Investigating Depeche Mode’s “Enjoy The Silence”
An examination of the timeless themes surrounding the band’s iconic new wave classic.
While many of the songs from the new wave era included gothic elements, obscure book references, and historical head nods, Depeche Mode’s “Enjoy the Silence” is not bound by culture in the same way. After its release in 1990, the track became popular through steady airplay, various covers, and massive chart-topping success. It has been certified gold in the US and even won the 1991 Brit Awards “Best British Single” category. To this day, “Enjoy The Silence” is an absolute favourite among music fans all around the world. We decided to take a closer look at how the track has managed to stand the test of time so well.
Written by the band’s creative mastermind Martin Gore, “Enjoy The Silence” was originally based on an organ and intended to be released as a ballad. However, it was Alan Wilder who suggested speeding up the song and after some time he managed to convince the other band members of the idea. The first thing that’s notable when listening to the track is how its melody doesn’t fit neatly into a box. It’s somewhat solemn, yet it’s also calming and meditative. Remnants of its beginning as a ballad also create depths beyond the characteristic synth-pop of the era and as a result, the song’s emotional meaning is left very open to interpretation.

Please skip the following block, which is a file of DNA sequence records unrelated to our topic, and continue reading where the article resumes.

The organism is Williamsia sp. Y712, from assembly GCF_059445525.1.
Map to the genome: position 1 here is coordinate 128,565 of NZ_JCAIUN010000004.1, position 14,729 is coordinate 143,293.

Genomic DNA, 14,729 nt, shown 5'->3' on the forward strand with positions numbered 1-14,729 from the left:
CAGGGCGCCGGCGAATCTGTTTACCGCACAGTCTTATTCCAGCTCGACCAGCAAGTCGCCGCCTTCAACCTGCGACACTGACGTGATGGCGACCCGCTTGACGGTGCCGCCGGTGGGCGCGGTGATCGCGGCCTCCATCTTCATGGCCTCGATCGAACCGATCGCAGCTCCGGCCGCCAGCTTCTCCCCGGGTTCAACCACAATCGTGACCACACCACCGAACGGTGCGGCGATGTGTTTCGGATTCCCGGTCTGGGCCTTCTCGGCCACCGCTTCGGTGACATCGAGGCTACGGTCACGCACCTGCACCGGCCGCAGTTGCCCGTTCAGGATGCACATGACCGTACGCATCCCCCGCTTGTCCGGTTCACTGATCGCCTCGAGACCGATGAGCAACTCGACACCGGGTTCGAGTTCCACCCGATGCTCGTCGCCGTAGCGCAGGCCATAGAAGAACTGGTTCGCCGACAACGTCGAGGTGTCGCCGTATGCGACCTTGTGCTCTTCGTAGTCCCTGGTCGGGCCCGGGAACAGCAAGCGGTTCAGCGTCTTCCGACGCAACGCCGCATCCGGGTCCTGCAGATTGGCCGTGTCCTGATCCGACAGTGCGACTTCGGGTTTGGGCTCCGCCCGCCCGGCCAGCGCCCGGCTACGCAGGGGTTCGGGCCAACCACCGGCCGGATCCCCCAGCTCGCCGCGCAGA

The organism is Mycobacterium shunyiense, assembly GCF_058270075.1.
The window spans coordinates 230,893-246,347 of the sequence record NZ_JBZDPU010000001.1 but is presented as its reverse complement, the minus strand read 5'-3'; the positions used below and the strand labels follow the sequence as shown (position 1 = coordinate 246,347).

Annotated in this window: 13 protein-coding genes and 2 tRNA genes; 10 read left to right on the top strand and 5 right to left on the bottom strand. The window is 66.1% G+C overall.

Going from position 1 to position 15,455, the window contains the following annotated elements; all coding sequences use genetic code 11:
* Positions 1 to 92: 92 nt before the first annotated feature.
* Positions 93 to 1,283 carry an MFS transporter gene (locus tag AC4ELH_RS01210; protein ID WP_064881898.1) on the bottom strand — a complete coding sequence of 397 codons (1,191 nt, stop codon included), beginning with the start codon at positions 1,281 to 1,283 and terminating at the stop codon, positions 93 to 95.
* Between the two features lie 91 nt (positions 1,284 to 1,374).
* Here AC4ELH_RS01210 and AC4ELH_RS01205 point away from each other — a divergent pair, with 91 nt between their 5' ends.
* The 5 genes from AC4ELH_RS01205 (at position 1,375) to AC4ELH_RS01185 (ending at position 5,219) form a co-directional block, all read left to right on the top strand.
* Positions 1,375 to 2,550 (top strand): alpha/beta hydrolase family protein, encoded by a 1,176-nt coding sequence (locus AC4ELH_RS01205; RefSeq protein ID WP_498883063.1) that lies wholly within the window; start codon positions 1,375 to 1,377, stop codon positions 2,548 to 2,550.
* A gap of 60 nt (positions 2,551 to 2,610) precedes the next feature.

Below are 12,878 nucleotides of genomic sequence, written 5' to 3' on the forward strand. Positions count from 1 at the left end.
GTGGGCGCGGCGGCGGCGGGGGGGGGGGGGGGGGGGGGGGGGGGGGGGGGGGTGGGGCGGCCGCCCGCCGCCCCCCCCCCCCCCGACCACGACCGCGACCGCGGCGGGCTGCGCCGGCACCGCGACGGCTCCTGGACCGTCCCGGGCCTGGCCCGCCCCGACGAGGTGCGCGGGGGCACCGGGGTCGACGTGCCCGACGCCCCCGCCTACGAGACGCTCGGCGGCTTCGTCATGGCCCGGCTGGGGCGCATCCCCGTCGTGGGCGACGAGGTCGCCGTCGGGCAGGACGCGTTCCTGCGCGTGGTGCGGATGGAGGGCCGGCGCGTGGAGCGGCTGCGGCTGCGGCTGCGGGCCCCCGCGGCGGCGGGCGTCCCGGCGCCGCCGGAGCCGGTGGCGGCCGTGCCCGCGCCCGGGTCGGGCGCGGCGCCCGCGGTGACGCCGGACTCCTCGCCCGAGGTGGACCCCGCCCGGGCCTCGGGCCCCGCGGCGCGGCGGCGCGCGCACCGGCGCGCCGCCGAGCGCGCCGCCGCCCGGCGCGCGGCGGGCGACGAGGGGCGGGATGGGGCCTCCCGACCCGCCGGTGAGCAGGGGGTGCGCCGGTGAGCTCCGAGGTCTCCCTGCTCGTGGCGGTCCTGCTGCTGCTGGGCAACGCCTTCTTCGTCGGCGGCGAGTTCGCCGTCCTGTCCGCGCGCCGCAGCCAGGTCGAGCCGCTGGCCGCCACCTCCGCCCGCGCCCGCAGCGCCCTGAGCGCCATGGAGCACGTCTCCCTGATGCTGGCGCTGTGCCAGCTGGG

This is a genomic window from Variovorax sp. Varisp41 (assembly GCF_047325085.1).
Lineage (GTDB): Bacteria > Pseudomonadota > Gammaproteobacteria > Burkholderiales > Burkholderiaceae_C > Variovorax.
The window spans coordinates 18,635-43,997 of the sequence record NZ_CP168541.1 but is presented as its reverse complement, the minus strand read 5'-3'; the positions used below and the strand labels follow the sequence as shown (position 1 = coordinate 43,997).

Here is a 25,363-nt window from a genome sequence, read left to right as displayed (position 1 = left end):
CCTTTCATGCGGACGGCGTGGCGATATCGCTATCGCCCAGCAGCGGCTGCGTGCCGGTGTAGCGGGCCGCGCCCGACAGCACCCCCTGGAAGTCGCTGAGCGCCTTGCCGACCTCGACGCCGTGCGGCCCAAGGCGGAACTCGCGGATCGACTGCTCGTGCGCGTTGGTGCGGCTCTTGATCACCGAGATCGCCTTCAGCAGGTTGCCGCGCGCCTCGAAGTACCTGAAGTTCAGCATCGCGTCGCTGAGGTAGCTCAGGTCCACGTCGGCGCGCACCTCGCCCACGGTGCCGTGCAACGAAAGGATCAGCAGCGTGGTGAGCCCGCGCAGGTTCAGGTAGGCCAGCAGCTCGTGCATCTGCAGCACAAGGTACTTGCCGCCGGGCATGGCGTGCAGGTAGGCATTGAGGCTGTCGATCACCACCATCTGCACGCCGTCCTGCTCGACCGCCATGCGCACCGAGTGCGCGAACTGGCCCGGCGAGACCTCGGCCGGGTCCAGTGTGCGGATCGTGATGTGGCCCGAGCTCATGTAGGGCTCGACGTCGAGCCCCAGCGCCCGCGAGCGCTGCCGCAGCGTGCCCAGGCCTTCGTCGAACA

Thematically, “Enjoy The Silence” is about ways words can hurt when used too heavily – a timeless theme, familiar to everyone who has ever done some form soul-searching. The narrator finds that holding his beloved in his arms satisfies all his emotional and spiritual needs. One notable fact is how the object of the narrator’s affections is not really given a voice or personality within the lyrics. It’s much more implied that he is done with fanciful wooing and sweet talk and instead prefers time alone. Nevertheless, “Enjoy The Silence” is a debatably romantic song.
The theme of soul searching also links neatly to the imagery of the accompanying music video that shows frontman Dave Gahan as a wandering monarch searching for his kingdom. Directed by long-time Depeche Mode companion Anton Corbijn, the video to “Enjoy The Silence” was inspired in part by Anton de Saint-Exupéry’s classic children’s book The Little Prince. This shows in the shots of Gahan wandering through disparate landscapes such as the Scottish Highlands or the Swiss Alps. He is carrying a deckchair under his arm instead of a throne and is surveying a new domain each time. This wandering king without a real kingdom brings an expanded narrative and more emotion than simple physical longing. In addition, we are not shown the king ever reaching a physical destination.
Additional angles come primarily from the video and the childlike whimsy of the source book by de Saint-Exupéry. Some of these involved the sinister idea that the narrator has dominion over the object of his affection. Seen this way, the song is a thinly veiled, romanticised way of justifying his silencing of the other person in the relationship. However, this patriarchal lens leaves no room for the narrator to have genuine feelings behind his longing for silence. In another more innocent light, the song could be seen as a testament against the braggadocio of many when pursuing the object of their affections – the idea that ultimately in love, simplicity, honesty, and time are best.
In the end, we believe that “Enjoy The Silence” touches people through its acknowledgement of the deepest human needs – with Dave Gahan singing not just of his feelings but love as a whole. The accompanying music video brings to mind how loftier pursuits have been discarded in favour of a loved one, and in this way, it reaches something within many.